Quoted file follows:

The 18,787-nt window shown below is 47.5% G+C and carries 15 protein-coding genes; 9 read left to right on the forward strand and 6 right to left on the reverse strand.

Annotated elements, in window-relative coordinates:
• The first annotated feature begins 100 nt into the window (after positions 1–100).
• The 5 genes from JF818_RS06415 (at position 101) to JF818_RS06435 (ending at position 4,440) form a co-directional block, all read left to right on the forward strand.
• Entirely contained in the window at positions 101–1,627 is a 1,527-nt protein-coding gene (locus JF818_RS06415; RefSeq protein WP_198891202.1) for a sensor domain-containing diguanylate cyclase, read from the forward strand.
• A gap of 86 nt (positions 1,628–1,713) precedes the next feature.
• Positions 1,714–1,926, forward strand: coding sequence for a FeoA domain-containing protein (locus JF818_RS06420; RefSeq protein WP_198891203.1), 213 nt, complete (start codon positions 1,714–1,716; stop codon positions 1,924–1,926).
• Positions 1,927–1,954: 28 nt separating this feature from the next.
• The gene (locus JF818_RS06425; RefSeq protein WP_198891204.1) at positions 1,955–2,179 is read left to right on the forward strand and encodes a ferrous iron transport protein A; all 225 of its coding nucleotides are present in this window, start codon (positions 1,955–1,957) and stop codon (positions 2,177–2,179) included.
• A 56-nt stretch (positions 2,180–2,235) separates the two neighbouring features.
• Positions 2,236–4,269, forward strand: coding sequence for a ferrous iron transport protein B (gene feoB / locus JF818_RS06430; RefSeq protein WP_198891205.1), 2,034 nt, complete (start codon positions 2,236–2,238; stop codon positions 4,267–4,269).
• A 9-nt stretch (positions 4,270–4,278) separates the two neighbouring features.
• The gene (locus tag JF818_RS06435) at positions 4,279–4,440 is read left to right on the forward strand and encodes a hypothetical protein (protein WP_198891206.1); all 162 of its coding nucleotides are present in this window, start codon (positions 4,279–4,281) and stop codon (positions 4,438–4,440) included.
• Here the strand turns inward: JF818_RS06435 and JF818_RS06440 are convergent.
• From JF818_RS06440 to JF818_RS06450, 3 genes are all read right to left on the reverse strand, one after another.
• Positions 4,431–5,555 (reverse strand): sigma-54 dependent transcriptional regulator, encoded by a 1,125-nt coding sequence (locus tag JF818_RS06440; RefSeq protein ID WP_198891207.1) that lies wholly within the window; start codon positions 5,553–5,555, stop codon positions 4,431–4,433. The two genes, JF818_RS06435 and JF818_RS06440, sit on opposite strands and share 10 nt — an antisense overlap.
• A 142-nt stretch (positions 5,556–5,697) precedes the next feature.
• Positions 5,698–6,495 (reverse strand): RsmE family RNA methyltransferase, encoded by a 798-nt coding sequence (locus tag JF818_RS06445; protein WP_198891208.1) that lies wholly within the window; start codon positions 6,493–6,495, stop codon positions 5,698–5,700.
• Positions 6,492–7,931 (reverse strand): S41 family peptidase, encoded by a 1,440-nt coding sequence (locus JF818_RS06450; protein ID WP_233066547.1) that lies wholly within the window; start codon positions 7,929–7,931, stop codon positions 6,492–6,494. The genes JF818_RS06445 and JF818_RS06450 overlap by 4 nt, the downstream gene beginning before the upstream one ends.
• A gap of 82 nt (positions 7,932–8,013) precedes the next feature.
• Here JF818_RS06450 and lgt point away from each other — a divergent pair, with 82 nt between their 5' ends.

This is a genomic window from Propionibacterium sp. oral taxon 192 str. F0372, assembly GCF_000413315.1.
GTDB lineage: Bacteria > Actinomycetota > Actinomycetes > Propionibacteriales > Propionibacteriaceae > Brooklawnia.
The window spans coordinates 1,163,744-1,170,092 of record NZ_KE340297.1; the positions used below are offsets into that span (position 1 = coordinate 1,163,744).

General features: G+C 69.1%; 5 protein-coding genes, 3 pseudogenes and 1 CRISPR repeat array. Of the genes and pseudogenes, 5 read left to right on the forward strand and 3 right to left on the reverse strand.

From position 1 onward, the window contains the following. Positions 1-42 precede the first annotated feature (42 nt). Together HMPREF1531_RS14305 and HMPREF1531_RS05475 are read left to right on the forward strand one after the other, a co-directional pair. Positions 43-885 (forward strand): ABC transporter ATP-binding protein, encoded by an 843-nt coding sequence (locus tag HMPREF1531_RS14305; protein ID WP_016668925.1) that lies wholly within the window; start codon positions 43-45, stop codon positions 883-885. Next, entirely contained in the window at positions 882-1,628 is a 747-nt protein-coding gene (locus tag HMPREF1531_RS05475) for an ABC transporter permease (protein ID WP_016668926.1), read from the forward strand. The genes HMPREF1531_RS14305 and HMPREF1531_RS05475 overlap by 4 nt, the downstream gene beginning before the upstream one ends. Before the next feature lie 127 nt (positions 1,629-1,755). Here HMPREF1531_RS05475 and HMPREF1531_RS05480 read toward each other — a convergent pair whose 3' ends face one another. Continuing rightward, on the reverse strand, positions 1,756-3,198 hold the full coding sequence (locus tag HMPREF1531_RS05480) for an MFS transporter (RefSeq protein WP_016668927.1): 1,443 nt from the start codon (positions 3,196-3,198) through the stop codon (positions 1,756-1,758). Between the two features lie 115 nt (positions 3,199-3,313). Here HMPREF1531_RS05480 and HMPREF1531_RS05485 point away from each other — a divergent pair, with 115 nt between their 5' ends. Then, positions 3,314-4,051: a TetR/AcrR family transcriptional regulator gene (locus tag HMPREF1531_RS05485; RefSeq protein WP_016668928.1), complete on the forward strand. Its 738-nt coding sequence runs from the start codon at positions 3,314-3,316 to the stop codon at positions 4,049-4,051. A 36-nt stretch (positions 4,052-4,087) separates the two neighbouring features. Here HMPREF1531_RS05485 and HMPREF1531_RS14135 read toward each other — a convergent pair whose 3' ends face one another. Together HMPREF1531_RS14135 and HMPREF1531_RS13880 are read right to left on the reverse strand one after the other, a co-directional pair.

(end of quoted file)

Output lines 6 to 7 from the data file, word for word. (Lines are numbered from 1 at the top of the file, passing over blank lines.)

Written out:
• A gap of 86 nt (positions 1,628–1,713) precedes the next feature.
• Positions 1,714–1,926, forward strand: coding sequence for a FeoA domain-containing protein (locus JF818_RS06420; RefSeq protein WP_198891203.1), 213 nt, complete (start codon positions 1,714–1,716; stop codon positions 1,924–1,926).